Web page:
The Call of the Wild
Harrison Ford, Dan Stevens, Bradley Whitford, Omar Sy, Cara Gee, Colin Woodell
FilmInk rates movies out of $20 — the score indicates the amount we believe a ticket to the movie to be worth
…an amiable flick about a very good boi indeed.
Tell you what, everything else aside, a big budget adaptation of Jack London’s 1903 literary classic The Call of the Wild seems a weird fit for Disney. Under ordinary circumstances, the House of Mouse releases slick, homogenised animated films, slightly baffling ‘live action’ versions of earlier works and Star Wars flicks that make internet people apoplectically angry. Call of the Wild, while uniformly slick and very expensive-looking, hews a different path and does so in a mostly effective fashion.
The movie is the story of Buck, an enormous St. Bernard/Scotch Collie who is flogged from his home near the start and embarks on an involuntary, but exciting, adventure across the Yukon in the late 1800s. The first thing you’ll notice is that the dogs aren’t real, but motion-captured CGI and the idyllic surroundings aren’t shot on location, but also CGI. It’s a little distracting for the first fifteen minutes or so (although never as immersion breaking as the ill-advised Lion King remake), but you’ll soon find yourself engrossed in the appealing world of the film. Eventually, Buck runs into grizzled old bloke, John Thornton (Harrison Ford) and the pair form an unlikely bond and get into further adventures.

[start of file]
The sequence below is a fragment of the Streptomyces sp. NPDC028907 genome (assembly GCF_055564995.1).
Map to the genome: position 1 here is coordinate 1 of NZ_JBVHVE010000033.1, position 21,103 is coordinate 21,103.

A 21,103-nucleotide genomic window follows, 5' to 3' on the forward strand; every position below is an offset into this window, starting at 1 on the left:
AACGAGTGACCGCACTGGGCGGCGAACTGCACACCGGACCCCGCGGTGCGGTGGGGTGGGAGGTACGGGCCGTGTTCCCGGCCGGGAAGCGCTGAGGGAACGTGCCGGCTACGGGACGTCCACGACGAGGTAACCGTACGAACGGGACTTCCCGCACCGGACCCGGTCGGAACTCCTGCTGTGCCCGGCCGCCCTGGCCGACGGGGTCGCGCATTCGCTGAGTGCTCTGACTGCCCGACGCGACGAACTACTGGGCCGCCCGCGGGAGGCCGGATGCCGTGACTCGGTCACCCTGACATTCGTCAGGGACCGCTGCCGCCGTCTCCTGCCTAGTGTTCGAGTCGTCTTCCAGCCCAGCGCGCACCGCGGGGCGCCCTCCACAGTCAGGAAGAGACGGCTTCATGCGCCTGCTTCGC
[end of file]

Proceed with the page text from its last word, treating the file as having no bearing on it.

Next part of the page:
The Call of the Wild is essentially a series of lengthy vignettes, but the good news is, most of them are engaging. The turn of the century setting feels fresh in cinematic terms, even if most of the edges have been well and truly beveled off London’s original text, and the appeal of an old fashioned story about a good-hearted dog remains strong even in 2020. Harrison Ford actually seems to be having fun for a change, and a capable support cast includes Dan Stevens, Bradley Whitford, Karen Gillan and Cara Gee.
In many ways a slight, throwback to appealing family-oriented matinee movies and taken on that level, there’s quite a lot to like about The Call of the Wild. It’s unlikely to spawn an entire generation of outdoors people (particularly since most of the nature scenes are digitally rendered) but it’s an amiable flick about a very good boi indeed.